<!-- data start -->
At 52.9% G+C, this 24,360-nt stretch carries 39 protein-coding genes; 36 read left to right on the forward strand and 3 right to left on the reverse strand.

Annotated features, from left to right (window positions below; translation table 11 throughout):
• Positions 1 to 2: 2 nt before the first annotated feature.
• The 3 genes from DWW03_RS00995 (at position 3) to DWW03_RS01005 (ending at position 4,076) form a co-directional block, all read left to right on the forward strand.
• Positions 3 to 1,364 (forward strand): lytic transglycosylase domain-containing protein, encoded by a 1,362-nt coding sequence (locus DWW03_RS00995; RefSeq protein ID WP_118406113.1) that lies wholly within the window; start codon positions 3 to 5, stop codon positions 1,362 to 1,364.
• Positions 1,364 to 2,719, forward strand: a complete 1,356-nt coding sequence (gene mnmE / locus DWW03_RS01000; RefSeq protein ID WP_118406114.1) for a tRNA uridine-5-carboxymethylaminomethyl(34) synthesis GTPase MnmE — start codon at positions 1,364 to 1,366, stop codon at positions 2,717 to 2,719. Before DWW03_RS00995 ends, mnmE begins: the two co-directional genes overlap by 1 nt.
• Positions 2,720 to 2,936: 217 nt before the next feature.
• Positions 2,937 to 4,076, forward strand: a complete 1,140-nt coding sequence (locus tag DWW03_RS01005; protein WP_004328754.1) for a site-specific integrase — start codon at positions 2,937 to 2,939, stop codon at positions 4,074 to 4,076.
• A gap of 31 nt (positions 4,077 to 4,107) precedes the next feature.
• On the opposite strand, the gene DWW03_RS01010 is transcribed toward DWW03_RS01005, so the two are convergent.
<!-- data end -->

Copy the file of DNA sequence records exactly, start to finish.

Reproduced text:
At 52.9% G+C, this 24,360-nt stretch carries 39 protein-coding genes; 36 read left to right on the forward strand and 3 right to left on the reverse strand.

Annotated features, from left to right (window positions below; translation table 11 throughout):
• Positions 1 to 2: 2 nt before the first annotated feature.
• The 3 genes from DWW03_RS00995 (at position 3) to DWW03_RS01005 (ending at position 4,076) form a co-directional block, all read left to right on the forward strand.
• Positions 3 to 1,364 (forward strand): lytic transglycosylase domain-containing protein, encoded by a 1,362-nt coding sequence (locus DWW03_RS00995; RefSeq protein ID WP_118406113.1) that lies wholly within the window; start codon positions 3 to 5, stop codon positions 1,362 to 1,364.
• Positions 1,364 to 2,719, forward strand: a complete 1,356-nt coding sequence (gene mnmE / locus DWW03_RS01000; RefSeq protein ID WP_118406114.1) for a tRNA uridine-5-carboxymethylaminomethyl(34) synthesis GTPase MnmE — start codon at positions 1,364 to 1,366, stop codon at positions 2,717 to 2,719. Before DWW03_RS00995 ends, mnmE begins: the two co-directional genes overlap by 1 nt.
• Positions 2,720 to 2,936: 217 nt before the next feature.
• Positions 2,937 to 4,076, forward strand: a complete 1,140-nt coding sequence (locus tag DWW03_RS01005; protein WP_004328754.1) for a site-specific integrase — start codon at positions 2,937 to 2,939, stop codon at positions 4,074 to 4,076.
• A gap of 31 nt (positions 4,077 to 4,107) precedes the next feature.
• On the opposite strand, the gene DWW03_RS01010 is transcribed toward DWW03_RS01005, so the two are convergent.